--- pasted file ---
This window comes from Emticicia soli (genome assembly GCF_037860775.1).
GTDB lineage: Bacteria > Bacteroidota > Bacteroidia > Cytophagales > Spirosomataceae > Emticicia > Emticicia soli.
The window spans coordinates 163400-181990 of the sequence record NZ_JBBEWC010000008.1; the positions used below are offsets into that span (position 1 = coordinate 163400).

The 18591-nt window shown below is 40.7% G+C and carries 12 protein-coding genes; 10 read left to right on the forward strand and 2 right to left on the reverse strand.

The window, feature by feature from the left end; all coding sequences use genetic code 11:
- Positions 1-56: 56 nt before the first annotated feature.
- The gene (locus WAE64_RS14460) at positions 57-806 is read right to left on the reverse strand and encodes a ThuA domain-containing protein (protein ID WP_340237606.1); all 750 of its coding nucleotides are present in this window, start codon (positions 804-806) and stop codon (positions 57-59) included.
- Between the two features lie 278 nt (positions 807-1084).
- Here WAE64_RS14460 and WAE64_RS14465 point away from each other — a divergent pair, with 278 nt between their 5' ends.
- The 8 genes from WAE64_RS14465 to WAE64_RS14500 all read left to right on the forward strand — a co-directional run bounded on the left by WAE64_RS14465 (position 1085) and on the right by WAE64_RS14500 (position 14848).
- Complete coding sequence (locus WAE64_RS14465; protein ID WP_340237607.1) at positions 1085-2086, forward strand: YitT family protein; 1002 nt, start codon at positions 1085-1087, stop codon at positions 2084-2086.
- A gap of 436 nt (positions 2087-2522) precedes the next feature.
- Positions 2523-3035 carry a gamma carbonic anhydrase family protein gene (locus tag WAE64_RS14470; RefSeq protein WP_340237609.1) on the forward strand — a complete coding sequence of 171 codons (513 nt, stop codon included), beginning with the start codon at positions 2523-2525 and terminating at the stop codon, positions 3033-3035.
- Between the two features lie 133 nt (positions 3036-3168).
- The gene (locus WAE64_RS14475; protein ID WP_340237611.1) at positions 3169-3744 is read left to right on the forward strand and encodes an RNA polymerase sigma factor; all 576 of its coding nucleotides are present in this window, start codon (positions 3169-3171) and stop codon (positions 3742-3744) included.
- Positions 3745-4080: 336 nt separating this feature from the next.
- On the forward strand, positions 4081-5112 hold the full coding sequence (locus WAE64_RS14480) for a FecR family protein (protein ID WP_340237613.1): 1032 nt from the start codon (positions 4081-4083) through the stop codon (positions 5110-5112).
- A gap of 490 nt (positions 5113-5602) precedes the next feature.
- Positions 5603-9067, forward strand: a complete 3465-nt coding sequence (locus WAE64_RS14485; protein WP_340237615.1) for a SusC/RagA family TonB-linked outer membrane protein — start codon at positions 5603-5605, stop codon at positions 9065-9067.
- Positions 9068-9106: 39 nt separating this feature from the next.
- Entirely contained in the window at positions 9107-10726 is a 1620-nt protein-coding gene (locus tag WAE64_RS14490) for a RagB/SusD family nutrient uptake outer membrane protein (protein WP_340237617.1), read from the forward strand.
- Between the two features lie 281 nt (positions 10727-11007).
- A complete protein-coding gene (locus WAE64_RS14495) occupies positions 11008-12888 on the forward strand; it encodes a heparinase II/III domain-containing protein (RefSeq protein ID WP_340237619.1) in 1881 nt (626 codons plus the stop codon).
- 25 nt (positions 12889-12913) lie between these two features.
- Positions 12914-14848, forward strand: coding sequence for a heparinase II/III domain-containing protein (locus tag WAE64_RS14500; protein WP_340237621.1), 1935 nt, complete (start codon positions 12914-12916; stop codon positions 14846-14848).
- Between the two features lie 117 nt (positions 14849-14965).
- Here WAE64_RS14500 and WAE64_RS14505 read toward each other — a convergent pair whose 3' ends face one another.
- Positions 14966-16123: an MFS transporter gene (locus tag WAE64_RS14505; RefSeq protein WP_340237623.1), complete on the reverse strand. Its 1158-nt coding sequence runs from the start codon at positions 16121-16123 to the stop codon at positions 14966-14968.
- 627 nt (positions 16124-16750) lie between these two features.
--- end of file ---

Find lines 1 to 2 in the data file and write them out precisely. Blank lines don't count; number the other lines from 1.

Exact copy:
This window comes from Emticicia soli (genome assembly GCF_037860775.1).
GTDB lineage: Bacteria > Bacteroidota > Bacteroidia > Cytophagales > Spirosomataceae > Emticicia > Emticicia soli.